With the WA State Premier Mark McGowan recently announcing that WA State election writs will be issued on 3 February 2021, the State's public sector must now make grappling with the caretaker conventions throughout the Caretaker Period a priority, as those conventions will be a factor in almost everything they do during the Caretaker Period.
For the upcoming 2021 WA State election, the Caretaker Period:
- commences on Wednesday 3 February 2021; and
- ceases when either the election result is clear or until the new government is sworn in.
During the Caretaker Period, the government is expected to conduct itself within a series of rules known as caretaker conventions. Their purpose is to act as a check on executive power in circumstances where there is no parliament to which it can be held accountable. Although the day to day business of government continues, the caretaker conventions seek to ensure that decisions are not made which would bind an incoming government and limit its freedom of action.
Those conventions include the rules and norms set out the Government of Western Australia's Ministerial Code of Conduct and the Australian Government Department of Prime Minister and Cabinet's Guidance on caretaker conventions.
The caretaker conventions require government, Ministers and public servants to observe the following guidelines:
- not to make significant appointments;
- not to make major policy decisions which would be likely to commit an incoming government (including the implementation of new policies or approval of major projects within government programs);
- not to commit to major contracts or undertakings;
- that Members of Parliament do not undertake air travel at public expense for electioneering purposes;
- that electioneering is not undertaken through government advertising, publications or electronic communications; and
- that public servants not use public resources or their positions to support party political activities.
Ministers are required to adhere to the Premier's guidelines during the Caretaker Period and apply their good judgment and common sense to decisions made across this period.
No significant appointments
Factors to consider when determining whether an appointment is 'significant' is a matter of judgment. However, consideration should be given to the importance of the position and the extent to which it may be a matter of disagreement between the major parties.
If such an appointment is necessary for the function of an agency, the best practice is to utilise acting or short-term appointments, or to consult with the Opposition.
No new major policies, contracts or undertakings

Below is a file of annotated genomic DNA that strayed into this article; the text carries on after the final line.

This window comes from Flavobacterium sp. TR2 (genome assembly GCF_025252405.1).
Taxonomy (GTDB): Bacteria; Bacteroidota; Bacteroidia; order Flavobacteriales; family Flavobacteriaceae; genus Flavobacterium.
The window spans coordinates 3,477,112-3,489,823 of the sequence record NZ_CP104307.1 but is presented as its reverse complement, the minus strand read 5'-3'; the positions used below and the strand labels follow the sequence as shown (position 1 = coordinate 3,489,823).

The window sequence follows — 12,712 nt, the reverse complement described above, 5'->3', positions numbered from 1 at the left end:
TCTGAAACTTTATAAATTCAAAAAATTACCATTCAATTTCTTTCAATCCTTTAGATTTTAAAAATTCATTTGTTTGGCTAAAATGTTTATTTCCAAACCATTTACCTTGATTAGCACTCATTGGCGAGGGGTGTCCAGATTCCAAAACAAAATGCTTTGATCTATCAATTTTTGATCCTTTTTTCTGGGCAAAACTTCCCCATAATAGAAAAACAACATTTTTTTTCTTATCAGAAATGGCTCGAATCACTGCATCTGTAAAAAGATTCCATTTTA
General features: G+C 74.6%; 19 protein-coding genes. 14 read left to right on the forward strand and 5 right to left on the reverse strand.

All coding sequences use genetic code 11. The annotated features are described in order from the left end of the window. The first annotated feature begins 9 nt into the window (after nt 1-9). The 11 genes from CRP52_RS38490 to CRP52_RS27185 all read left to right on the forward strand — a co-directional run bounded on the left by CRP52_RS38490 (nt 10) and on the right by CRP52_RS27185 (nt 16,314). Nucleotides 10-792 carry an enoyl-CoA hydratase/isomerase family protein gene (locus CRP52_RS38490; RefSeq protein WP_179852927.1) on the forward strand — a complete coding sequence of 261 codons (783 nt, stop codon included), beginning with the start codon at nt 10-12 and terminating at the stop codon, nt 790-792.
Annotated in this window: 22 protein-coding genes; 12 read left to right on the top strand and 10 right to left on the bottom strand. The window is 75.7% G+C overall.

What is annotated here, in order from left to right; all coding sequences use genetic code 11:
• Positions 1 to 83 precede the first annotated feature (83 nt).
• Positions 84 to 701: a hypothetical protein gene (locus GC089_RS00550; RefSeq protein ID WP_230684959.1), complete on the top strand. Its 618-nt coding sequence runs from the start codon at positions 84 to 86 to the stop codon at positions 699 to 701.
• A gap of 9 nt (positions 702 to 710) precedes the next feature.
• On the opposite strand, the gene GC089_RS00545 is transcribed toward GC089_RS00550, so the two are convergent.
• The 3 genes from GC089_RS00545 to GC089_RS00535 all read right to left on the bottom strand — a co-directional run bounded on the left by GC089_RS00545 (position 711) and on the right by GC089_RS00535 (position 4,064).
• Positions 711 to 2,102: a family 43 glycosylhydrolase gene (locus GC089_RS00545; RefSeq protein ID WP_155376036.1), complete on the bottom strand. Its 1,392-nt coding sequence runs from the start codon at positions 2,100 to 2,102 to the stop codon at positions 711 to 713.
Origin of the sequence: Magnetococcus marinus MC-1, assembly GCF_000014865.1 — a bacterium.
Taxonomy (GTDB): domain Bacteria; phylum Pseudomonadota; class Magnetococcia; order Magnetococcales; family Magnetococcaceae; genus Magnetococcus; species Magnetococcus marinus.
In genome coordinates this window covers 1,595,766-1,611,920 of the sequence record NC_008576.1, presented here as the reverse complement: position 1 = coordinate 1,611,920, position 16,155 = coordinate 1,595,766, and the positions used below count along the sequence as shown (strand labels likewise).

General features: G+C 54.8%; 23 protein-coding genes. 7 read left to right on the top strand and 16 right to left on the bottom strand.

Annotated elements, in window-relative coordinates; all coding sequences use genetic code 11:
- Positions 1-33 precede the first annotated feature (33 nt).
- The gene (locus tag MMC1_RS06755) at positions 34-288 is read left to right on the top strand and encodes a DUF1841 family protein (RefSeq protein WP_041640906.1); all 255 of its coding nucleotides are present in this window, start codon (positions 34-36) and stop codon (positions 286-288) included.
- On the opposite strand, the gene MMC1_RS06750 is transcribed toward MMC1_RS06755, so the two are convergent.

Factors to consider when determining whether a contract or undertaking is "major" include the level of monetary commitment, the nature of the undertaking and the likelihood of bipartisan support.
Guidance from Prime Minister and Cabinet suggests that it is possible to make major policy announcements during the Caretaker Period provided that such announcements do not detract from substantive campaign issues.
Managing the use of Ministerial position and public resources for partisan purposes
While the normal business of government must continue throughout the Caretaker Period, the Caretaker Convention requires that Ministers should not use their position to act in a partisan manner. This involves ensuring that:
- Ministers should not request Departments to develop new policies,
- only necessary or routine correspondence is signed by Ministers;
- public servants and Departmental officers must ensure they do not use their position to act in a partisan manner during the Caretaker Period.
Consequences for conduct undertaken during the Caretaker Period
The caretaker conventions are not legally binding nor hard and fast rules – their application in individual cases requires judgement and common sense.
However, the myriad of decisions that are made by government and public servants during the Caretaker Period will be subject to the spotlight, not only of opposition MPs and their staff, but also the media and election commentators. Non-compliance with the caretaker conventions can attract criticism, unwanted media scrutiny, and serious financial or reputative costs.
Ministers, Departments and public sector agencies should be careful in their decision-making in order to assume compliance with the caretaker conventions as the State Government election approaches in 2021. In light of the significant challenges which continue to be posed as a result of the COVID-19 pandemic, additional caution should be exercised.